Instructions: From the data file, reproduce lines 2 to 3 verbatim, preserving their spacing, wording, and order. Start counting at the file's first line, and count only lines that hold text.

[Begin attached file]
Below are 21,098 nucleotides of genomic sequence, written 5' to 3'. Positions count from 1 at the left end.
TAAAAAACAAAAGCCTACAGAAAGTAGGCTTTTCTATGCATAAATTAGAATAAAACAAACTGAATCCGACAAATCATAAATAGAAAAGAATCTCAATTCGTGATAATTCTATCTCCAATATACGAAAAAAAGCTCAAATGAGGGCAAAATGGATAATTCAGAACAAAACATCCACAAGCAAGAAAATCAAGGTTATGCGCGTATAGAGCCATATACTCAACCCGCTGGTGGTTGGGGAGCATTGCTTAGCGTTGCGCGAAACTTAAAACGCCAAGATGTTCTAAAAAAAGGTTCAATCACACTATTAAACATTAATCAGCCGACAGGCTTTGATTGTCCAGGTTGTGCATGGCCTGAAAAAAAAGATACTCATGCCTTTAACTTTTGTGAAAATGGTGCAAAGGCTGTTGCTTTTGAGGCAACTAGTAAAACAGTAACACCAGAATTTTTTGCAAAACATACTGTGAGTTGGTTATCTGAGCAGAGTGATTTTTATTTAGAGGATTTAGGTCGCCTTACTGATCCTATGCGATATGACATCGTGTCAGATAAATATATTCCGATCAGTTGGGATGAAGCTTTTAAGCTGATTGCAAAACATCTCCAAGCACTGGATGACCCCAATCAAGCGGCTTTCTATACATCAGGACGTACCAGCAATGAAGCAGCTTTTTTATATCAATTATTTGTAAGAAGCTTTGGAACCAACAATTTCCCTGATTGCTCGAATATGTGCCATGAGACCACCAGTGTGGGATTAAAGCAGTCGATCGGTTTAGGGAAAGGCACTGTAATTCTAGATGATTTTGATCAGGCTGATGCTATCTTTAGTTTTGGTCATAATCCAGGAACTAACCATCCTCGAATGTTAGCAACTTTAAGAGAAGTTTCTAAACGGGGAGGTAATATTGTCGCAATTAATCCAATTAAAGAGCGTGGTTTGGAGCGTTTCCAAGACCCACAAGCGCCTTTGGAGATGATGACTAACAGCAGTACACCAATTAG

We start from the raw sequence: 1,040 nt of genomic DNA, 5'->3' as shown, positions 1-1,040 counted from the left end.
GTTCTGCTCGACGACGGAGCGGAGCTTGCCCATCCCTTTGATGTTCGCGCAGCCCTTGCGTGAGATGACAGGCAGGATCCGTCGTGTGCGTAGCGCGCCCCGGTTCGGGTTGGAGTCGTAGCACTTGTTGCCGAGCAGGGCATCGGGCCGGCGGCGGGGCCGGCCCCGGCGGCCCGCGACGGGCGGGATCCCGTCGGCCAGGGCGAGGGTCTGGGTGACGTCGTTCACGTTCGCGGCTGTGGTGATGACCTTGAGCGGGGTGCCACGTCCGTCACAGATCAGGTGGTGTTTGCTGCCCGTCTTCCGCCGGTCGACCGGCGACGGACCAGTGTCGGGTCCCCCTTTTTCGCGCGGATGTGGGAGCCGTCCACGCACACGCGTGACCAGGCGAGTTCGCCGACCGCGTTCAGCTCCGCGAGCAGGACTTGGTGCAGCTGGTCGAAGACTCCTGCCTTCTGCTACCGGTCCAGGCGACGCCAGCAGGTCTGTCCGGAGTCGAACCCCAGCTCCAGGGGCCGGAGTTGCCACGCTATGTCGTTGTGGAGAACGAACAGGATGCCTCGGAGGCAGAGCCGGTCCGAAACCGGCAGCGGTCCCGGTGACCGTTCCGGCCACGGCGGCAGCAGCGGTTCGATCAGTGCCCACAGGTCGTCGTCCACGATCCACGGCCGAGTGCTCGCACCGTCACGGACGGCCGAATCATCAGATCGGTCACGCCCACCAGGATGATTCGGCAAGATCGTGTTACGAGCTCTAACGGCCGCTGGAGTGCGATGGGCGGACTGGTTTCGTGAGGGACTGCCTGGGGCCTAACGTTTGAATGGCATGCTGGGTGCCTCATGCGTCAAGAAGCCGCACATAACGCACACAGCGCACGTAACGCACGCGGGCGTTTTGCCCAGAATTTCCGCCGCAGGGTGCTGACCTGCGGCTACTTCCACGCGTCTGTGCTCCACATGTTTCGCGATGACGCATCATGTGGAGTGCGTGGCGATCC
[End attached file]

TAAAAAACAAAAGCCTACAGAAAGTAGGCTTTTCTATGCATAAATTAGAATAAAACAAACTGAATCCGACAAATCATAAATAGAAAAGAATCTCAATTCGTGATAATTCTATCTCCAATATACGAAAAAAAGCTCAAATGAGGGCAAAATGGATAATTCAGAACAAAACATCCACAAGCAAGAAAATCAAGGTTATGCGCGTATAGAGCCATATACTCAACCCGCTGGTGGTTGGGGAGCATTGCTTAGCGTTGCGCGAAACTTAAAACGCCAAGATGTTCTAAAAAAAGGTTCAATCACACTATTAAACATTAATCAGCCGACAGGCTTTGATTGTCCAGGTTGTGCATGGCCTGAAAAAAAAGATACTCATGCCTTTAACTTTTGTGAAAATGGTGCAAAGGCTGTTGCTTTTGAGGCAACTAGTAAAACAGTAACACCAGAATTTTTTGCAAAACATACTGTGAGTTGGTTATCTGAGCAGAGTGATTTTTATTTAGAGGATTTAGGTCGCCTTACTGATCCTATGCGATATGACATCGTGTCAGATAAATATATTCCGATCAGTTGGGATGAAGCTTTTAAGCTGATTGCAAAACATCTCCAAGCACTGGATGACCCCAATCAAGCGGCTTTCTATACATCAGGACGTACCAGCAATGAAGCAGCTTTTTTATATCAATTATTTGTAAGAAGCTTTGGAACCAACAATTTCCCTGATTGCTCGAATATGTGCCATGAGACCACCAGTGTGGGATTAAAGCAGTCGATCGGTTTAGGGAAAGGCACTGTAATTCTAGATGATTTTGATCAGGCTGATGCTATCTTTAGTTTTGGTCATAATCCAGGAACTAACCATCCTCGAATGTTAGCAACTTTAAGAGAAGTTTCTAAACGGGGAGGTAATATTGTCGCAATTAATCCAATTAAAGAGCGTGGTTTGGAGCGTTTCCAAGACCCACAAGCGCCTTTGGAGATGATGACTAACAGCAGTACACCAATTAG

We start from the raw sequence: 1,040 nt of genomic DNA, 5'->3' as shown, positions 1-1,040 counted from the left end.